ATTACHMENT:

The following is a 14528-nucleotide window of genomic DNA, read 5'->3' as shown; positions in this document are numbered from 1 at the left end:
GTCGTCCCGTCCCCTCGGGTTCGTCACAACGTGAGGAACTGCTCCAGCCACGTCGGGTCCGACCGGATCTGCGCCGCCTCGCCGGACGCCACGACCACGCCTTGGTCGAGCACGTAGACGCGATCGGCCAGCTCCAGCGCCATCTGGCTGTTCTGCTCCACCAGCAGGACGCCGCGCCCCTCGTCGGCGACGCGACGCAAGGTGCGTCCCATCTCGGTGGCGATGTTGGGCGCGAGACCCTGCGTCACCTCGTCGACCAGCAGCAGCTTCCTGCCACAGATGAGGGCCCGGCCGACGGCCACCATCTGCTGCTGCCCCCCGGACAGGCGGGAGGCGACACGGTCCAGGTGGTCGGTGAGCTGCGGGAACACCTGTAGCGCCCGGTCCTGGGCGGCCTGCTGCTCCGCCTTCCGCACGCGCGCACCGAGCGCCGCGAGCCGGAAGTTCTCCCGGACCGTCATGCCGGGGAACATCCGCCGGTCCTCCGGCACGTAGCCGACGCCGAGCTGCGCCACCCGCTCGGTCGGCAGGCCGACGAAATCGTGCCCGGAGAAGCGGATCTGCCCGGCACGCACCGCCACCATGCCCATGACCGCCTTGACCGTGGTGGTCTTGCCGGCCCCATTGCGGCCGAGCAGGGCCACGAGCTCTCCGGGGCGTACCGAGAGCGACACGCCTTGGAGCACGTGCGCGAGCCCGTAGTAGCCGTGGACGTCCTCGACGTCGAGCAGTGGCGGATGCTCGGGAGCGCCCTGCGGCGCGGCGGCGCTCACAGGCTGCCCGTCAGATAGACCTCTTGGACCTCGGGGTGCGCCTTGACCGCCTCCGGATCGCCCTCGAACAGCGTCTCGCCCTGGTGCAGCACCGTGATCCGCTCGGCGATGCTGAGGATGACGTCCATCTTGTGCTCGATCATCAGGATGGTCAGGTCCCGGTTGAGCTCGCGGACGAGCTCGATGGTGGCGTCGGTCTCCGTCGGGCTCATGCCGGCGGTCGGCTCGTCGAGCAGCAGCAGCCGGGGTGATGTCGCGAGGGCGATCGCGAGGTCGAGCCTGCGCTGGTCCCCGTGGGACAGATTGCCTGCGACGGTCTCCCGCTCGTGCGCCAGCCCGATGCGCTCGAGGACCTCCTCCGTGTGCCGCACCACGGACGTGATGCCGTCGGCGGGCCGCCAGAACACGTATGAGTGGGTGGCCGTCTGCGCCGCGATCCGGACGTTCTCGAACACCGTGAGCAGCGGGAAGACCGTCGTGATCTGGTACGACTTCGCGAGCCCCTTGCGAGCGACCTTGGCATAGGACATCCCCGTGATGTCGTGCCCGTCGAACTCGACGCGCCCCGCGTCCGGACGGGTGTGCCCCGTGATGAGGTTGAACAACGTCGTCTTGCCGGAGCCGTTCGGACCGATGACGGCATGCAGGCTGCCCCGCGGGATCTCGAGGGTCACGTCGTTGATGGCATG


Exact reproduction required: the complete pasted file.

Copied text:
The following is a 14528-nucleotide window of genomic DNA, read 5'->3' as shown; positions in this document are numbered from 1 at the left end:
GTCGTCCCGTCCCCTCGGGTTCGTCACAACGTGAGGAACTGCTCCAGCCACGTCGGGTCCGACCGGATCTGCGCCGCCTCGCCGGACGCCACGACCACGCCTTGGTCGAGCACGTAGACGCGATCGGCCAGCTCCAGCGCCATCTGGCTGTTCTGCTCCACCAGCAGGACGCCGCGCCCCTCGTCGGCGACGCGACGCAAGGTGCGTCCCATCTCGGTGGCGATGTTGGGCGCGAGACCCTGCGTCACCTCGTCGACCAGCAGCAGCTTCCTGCCACAGATGAGGGCCCGGCCGACGGCCACCATCTGCTGCTGCCCCCCGGACAGGCGGGAGGCGACACGGTCCAGGTGGTCGGTGAGCTGCGGGAACACCTGTAGCGCCCGGTCCTGGGCGGCCTGCTGCTCCGCCTTCCGCACGCGCGCACCGAGCGCCGCGAGCCGGAAGTTCTCCCGGACCGTCATGCCGGGGAACATCCGCCGGTCCTCCGGCACGTAGCCGACGCCGAGCTGCGCCACCCGCTCGGTCGGCAGGCCGACGAAATCGTGCCCGGAGAAGCGGATCTGCCCGGCACGCACCGCCACCATGCCCATGACCGCCTTGACCGTGGTGGTCTTGCCGGCCCCATTGCGGCCGAGCAGGGCCACGAGCTCTCCGGGGCGTACCGAGAGCGACACGCCTTGGAGCACGTGCGCGAGCCCGTAGTAGCCGTGGACGTCCTCGACGTCGAGCAGTGGCGGATGCTCGGGAGCGCCCTGCGGCGCGGCGGCGCTCACAGGCTGCCCGTCAGATAGACCTCTTGGACCTCGGGGTGCGCCTTGACCGCCTCCGGATCGCCCTCGAACAGCGTCTCGCCCTGGTGCAGCACCGTGATCCGCTCGGCGATGCTGAGGATGACGTCCATCTTGTGCTCGATCATCAGGATGGTCAGGTCCCGGTTGAGCTCGCGGACGAGCTCGATGGTGGCGTCGGTCTCCGTCGGGCTCATGCCGGCGGTCGGCTCGTCGAGCAGCAGCAGCCGGGGTGATGTCGCGAGGGCGATCGCGAGGTCGAGCCTGCGCTGGTCCCCGTGGGACAGATTGCCTGCGACGGTCTCCCGCTCGTGCGCCAGCCCGATGCGCTCGAGGACCTCCTCCGTGTGCCGCACCACGGACGTGATGCCGTCGGCGGGCCGCCAGAACACGTATGAGTGGGTGGCCGTCTGCGCCGCGATCCGGACGTTCTCGAACACCGTGAGCAGCGGGAAGACCGTCGTGATCTGGTACGACTTCGCGAGCCCCTTGCGAGCGACCTTGGCATAGGACATCCCCGTGATGTCGTGCCCGTCGAACTCGACGCGCCCCGCGTCCGGACGGGTGTGCCCCGTGATGAGGTTGAACAACGTCGTCTTGCCGGAGCCGTTCGGACCGATGACGGCATGCAGGCTGCCCCGCGGGATCTCGAGGGTCACGTCGTTGATGGCATG